Many plaintiff’s lawyers seem to, or at least want to, believe that since workers’ compensation laws were enacted under 10th Amendment police powers then workers’ compensation laws are a matter of “state’s rights” and so-called federalization is uncalled for and unconstitutional. Congress has broad authority under its taxing power to effect economic activity that is beyond even the broad scope of its power to regulate individual commerce. The individual mandate of the Affordable Care Act was found to be constitutional under congressional taxing authority even though the mandate exceeded congressional authority to regulate interstate commerce. Recently passed changes to tax law have encouraged workers to take independent contractor status.

Besides workers’ compensation, the other mandated benefits that stem from the employee-employer relationship — unemployment, Medicare and Social Security — are all effectuated in whole or in large part through federal taxes. If a portable benefits are implemented on a nationwide basis, it will likely happen through the tax code and they could be enacted in a constitutionally valid way. Any discussion about the impact of the gig economy on worker classification laws should include discussion about portable benefits proposals.


 

The offices of Rehm, Bennett & Moore, which also sponsors the Trucker Lawyers website, are located in Lincoln and Omaha, Nebraska. Five attorneys represent plaintiffs in workers’ compensation, personal injury, employment and Social Security disability claims. The firm’s lawyers have combined experience of more than 95 years of practice representing injured workers and truck drivers in Nebraska, Iowa and other states with Nebraska and Iowa jurisdiction. The lawyers regularly represent hurt truck drivers and often sue Crete Carrier Corporation, K&B Trucking, Werner Enterprises, UPS, and FedEx. Lawyers in the firm hold licenses in Nebraska and Iowa and are active in groups such as the College of Workers’ Compensation Lawyers, Workers' Injury Law & Advocacy Group (WILG), American Association for Justice (AAJ), the Nebraska Association of Trial Attorneys (NATA), and the American Board of Trial Advocates (ABOTA). We have the knowledge, experience and toughness to win rightful compensation for people who have been injured or mistreated.

This entry was posted in Constitutional law, worker classification, Workers Compensation and tagged , , .

Compstitutional Law 101: Part 1: Air ambulance cases call into question federal role in workers’ compensation

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Air ambulances are crucial to seriously injured people in rural areas

WILG is hosting A Constitutional Challenges Summit on April 18th in Washington D.C. I won’t be able to travel to the event, but this post and my next post are my contribution to this important disucssion.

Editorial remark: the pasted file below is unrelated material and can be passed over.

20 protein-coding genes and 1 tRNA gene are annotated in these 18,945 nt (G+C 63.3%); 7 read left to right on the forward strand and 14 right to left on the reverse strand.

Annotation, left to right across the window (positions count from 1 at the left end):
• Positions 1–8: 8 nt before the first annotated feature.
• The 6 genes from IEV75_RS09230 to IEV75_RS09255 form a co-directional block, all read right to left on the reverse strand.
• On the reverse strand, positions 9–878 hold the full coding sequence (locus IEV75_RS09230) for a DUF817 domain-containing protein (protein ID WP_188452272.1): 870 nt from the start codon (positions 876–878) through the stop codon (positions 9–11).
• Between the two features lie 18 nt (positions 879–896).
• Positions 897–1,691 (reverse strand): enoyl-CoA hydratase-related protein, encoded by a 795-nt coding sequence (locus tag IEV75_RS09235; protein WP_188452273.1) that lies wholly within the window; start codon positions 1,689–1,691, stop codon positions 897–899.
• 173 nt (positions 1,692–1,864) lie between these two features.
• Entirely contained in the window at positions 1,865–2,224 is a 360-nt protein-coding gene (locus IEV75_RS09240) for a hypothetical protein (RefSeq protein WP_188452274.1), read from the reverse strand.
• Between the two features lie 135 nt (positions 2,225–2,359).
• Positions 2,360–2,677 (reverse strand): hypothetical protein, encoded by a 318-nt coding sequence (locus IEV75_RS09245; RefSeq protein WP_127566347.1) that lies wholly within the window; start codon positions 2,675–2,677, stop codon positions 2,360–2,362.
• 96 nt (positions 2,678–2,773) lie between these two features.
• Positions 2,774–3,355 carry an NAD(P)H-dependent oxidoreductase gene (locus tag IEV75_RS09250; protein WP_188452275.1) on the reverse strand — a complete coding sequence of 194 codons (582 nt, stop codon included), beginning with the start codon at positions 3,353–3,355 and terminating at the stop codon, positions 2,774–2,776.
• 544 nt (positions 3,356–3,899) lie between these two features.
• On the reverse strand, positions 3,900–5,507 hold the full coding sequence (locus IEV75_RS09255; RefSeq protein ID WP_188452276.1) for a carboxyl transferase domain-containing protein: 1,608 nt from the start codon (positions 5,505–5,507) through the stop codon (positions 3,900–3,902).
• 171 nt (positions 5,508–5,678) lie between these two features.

Two seemingly obscure court decisions (sorry for the cliché) involving payment of air ambulance bills in workers compensation cases raise big questions about the role of federal law in traditionally state-based workers compensation laws.

Thomas Robinson, editor of the leading treatise on workers’ compensation laws, summarized Texas state court and 10th Circuit Court of Appeals decisions  invalidating Texas and Wyoming laws that held that air ambulance bills for workers hurt on the job should be paid under workers’ compensation fee schedules. Both courts held that since air taxis are regulated by the Federal Aviation Act, that federal law would preempt state workers’ compensation acts.

Many lawyers who specialize in workers’ compensation are skeptical of federal intervention in workers compensation. In the world of workers’ compensation so-called “federalization” is often viewed negatively. Robinson worried that the “wall” against federal intervention in the workers’ compensation system was not strong enough and wondered if there were any barriers to federal intervention in state-based workers’ compensation laws.

Anybody who reads this blog on a regular basis knows that I am a skeptic of those are who skeptical of federal intervention in the workers’ compensation system. My fundamental gripe with the “state’s rights” crowd is that workers compensation laws were enacted in the 1910s when a very pro-business Supreme Court used a narrow definition of interstate commerce to limit the power of the federal government to regulate the workplace. Workers’ compensation laws had to be enacted under state law through their 10th Amendment police powers.  But the power of Congress to regulate interstate commerce was expanded by the Supreme Court in the New Deal era which allowed the federal government to mandate matters such as wages and workplace safety.